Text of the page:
Thousands of rural Indians are currently making final preparations to join Ekta Parishad's Jan Satyagraha march that begins in less than two weeks' time.

Meanwhile, Ekta Parishad’s leadership team have been heavily involved in discussions with representatives of the Indian government.

President of Ekta Parishad, Rajagopal, met with a member of the planning commission of India as well as individual representatives including the minister for rural development whom he briefed about the key demands of the march.

Ekta Parishad is also in touch with a few members of the National Advisory Committee (NAC) made up of various experts, civil society activists and representatives who advise the Chairperson of the UPA government. Senior member Sonia Gandhi is acting as Chair of the NAC.

100,000 people marching together

The prospect of 100,000 people marching at once is daunting and so the Government appears keen to reach some kind of agreement, according to Ekta Parishad sources.

Some of the march's main demands are not new, but are simply being reiterated, as promises made following Ekta Parishad's 2007 Janadesh march remain unhonoured.

The Land Reforms Council that was set up as a result of the 2007 Janadesh march was supposed to be headed by the Prime Minister himself. However, for whatever reason, the committee has not yet convened.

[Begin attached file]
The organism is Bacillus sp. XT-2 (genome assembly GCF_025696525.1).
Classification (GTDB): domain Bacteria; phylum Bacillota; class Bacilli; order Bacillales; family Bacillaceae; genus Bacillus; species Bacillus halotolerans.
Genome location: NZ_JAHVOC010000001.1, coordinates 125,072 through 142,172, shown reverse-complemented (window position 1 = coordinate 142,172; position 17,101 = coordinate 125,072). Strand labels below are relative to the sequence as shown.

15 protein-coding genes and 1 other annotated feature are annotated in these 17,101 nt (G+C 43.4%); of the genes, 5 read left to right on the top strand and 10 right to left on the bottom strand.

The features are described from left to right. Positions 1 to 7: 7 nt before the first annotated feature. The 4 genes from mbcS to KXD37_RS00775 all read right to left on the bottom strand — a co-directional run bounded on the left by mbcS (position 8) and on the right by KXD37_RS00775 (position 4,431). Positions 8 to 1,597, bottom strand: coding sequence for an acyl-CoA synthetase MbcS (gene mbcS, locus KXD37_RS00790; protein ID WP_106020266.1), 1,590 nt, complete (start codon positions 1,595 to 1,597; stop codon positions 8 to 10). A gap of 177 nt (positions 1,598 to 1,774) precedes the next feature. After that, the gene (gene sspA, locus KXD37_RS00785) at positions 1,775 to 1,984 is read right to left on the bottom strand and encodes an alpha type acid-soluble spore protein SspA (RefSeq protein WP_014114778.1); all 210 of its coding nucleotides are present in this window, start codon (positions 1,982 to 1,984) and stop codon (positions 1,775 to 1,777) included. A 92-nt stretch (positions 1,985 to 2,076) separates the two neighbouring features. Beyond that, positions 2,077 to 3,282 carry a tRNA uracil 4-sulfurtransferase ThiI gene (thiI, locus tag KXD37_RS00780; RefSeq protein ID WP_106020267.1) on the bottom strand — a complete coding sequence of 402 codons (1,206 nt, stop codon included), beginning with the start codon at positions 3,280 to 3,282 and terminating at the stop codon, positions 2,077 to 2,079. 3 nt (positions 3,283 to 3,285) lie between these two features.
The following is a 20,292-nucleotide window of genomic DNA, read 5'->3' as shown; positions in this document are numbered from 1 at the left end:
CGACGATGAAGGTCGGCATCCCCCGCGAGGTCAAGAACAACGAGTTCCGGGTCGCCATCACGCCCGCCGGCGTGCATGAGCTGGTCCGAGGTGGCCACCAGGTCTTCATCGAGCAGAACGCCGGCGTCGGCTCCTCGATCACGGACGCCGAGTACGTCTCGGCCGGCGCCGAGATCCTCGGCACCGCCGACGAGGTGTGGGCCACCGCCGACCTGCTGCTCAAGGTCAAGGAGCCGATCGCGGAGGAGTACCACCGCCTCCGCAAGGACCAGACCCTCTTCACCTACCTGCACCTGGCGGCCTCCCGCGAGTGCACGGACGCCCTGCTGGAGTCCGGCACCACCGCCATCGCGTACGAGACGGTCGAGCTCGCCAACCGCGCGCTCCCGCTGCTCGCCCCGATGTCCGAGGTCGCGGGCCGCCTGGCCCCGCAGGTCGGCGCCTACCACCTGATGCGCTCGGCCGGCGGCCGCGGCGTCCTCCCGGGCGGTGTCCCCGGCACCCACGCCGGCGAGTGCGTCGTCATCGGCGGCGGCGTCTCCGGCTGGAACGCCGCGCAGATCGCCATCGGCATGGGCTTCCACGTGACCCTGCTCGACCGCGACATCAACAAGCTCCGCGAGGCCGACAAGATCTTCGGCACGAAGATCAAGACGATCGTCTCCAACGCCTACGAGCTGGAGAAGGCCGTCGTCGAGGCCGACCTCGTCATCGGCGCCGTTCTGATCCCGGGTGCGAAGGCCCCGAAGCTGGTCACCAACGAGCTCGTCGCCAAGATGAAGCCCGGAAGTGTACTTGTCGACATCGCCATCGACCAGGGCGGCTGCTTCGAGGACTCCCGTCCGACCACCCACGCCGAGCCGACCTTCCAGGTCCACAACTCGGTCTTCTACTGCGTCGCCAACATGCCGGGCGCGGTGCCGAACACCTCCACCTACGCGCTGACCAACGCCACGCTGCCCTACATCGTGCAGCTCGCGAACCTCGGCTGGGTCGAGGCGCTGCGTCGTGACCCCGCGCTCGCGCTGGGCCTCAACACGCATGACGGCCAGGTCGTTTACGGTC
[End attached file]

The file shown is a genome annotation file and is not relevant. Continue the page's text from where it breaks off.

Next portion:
Praveen Jha: on land and poverty

Recommendations put forward by members of the Land Reforms Committee also seem to have been paid no attention to as yet by the Government, much to the dismay of those such as Professor Praveen Jha of Delhi's Jawaharlal University who told me when I met him how he spent months researching, travelling and collating data to inform the report.

Ekta Parishad's key demands

Ekta Parishad's key demands are laid out in an open letter  to the Indian Prime Minister

'The Government seems keen to explore how they can meet the minimum requirements to satisfy these demands' says Anand Kumar, Christian Aid’s India representative 'but it is too early for us to say whether there will be any clear outcome'.

What is clear, Anand maintains, is that Ekta Parishad are determined to secure ‘stronger legislations and some serious commitment from the government.'

With 90,000 people already signed up for the march, and 10,000 more being mobilised by other solidarity groups across the country, Ekta Parishad feel confident the Jan Sataygraha march will take shape as planned.

Lack of basic resources

Yet a lack of resources for things such as food, safe drinking water, toilets, and mobile health clinics remains a concern.

'It may be that not all the marchers march for the entire journey’ speculates Anand. 'We pray to God that Ekta Parishad meet their financial targets in time.'

Read Ekta Parishad's open letter to the Indian Prime Minister here.

 

With just one month to go until the Jan Satyagraha March begins, on 2 October 2012, it would be fair to wonder why Ekta Parishad's leadership is willing to face arrest.

And why there are 100,000 people, many already hungry, who are prepared to march 8-12km a day for a month, many barefoot, on such little sustenance as crushed, soaked rice with onion, potato and chilli salt, one or two times a day.

Forced from their land